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United States v. Gonzales

United States Court of Appeals, Tenth Circuit

July 29, 2019

UNITED STATES OF AMERICA, Plaintiff - Appellee,
v.
JAMES GONZALES, Defendant-Appellant.

          Appeal from the United States District Court for the District of New Mexico (D.C. No. 1:18-CR-00585-JAP-1)

          Brian A. Pori, Assistant Federal Public Defender, Albuquerque, New Mexico, for the Defendant-Appellant.

          Marisa Ong, Assistant United States Attorney (Dustin C. Segovia, Assistant United States Attorney, and John C. Anderson, United States Attorney, District of New Mexico), Office of the United States Attorney, Albuquerque, New Mexico, for the Plaintiff-Appellee.

          Before MATHESON, SEYMOUR, and BACHARACH, Circuit Judges.

          BACHARACH, CIRCUIT JUDGE.

         Mr. James Gonzales pleaded guilty to possessing a firearm after a felony conviction. See 18 U.S.C. § 922(g)(1). The district court sentenced him to 27 months' imprisonment and 3 years of supervised release. In selecting this sentence, the court enhanced the base-offense level under Sentencing Guideline § 3A1.2(c)(1), which applies when the defendant assaults a law-enforcement officer during the course of the offense. But the court erred in interpreting § 3A1.2(c)(1), so we reverse.

         1. While fleeing from Albuquerque police officers, Mr. Gonzales pulls a firearm and drops it.

         The sentencing issue springs from a 2018 confrontation between Mr. Gonzales and Albuquerque police officers. While trying to arrest Mr. Gonzales on outstanding warrants, the police officers conducted a traffic stop. After the cars came to a stop, the officers approached and Mr. Gonzales ran away.

         As Detective Eric Endzel closed in, Mr. Gonzales lifted up his shirt and pulled a gun. According to Detective Endzel, Mr. Gonzales briefly applied a "firing grip" but then dropped the gun. R. vol. 4, at 19. After dropping the gun, Mr. Gonzales reached forward, but he was unable to grab the gun and it fell to the ground. Detective Endzel believed that Mr. Gonzales was trying to hold onto the gun. Mr. Gonzales contends that the evidence also supported a finding that he had intentionally discarded the gun.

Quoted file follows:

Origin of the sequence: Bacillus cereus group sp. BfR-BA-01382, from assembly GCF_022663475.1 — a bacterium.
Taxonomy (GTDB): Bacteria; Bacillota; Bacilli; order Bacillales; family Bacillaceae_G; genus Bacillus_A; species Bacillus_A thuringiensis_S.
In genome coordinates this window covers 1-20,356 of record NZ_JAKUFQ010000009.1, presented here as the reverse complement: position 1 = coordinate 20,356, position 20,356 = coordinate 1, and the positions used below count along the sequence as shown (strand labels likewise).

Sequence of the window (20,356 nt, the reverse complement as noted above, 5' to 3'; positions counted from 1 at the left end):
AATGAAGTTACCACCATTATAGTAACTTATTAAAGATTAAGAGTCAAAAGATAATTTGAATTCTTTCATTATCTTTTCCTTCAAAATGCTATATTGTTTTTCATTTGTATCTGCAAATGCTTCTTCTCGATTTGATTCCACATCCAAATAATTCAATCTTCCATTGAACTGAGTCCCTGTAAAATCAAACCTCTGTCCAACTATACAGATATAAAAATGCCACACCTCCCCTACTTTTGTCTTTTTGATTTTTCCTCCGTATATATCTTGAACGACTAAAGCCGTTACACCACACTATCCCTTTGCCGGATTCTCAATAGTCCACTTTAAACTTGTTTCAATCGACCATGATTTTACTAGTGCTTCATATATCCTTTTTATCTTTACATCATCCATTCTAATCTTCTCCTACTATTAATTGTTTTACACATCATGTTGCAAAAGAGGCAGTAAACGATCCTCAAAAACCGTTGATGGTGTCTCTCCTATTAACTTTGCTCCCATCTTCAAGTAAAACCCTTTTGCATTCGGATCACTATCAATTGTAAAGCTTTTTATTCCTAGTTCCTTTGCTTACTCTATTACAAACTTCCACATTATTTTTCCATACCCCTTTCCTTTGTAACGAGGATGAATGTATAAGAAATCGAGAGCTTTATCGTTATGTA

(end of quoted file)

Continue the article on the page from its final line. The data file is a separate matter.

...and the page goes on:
2. Section 3A1.2(c)(1) requires proof of an intent to instill fear of bodily harm.

         The district court ruled that

• Mr. Gonzales had failed to present evidence regarding his intent and
• § 3A1.2(c)(1) had no intent requirement.

         This reasoning reflects an erroneous interpretation of § 3A1.2(c)(1).

         We engage in de novo review of the district court's interpretation of this guideline provision. United States v. Robertson, 350 F.3d 1109, 1112 (10th Cir. 2003). In applying de novo review, we consider (1) the guideline's language and scholarly commentaries on the common-law definition of assault, (2) our case law defining the crime of assault, and (3) other circuits' interpretations of § 3A1.2(c)(1).

         A. The Common-Law ...


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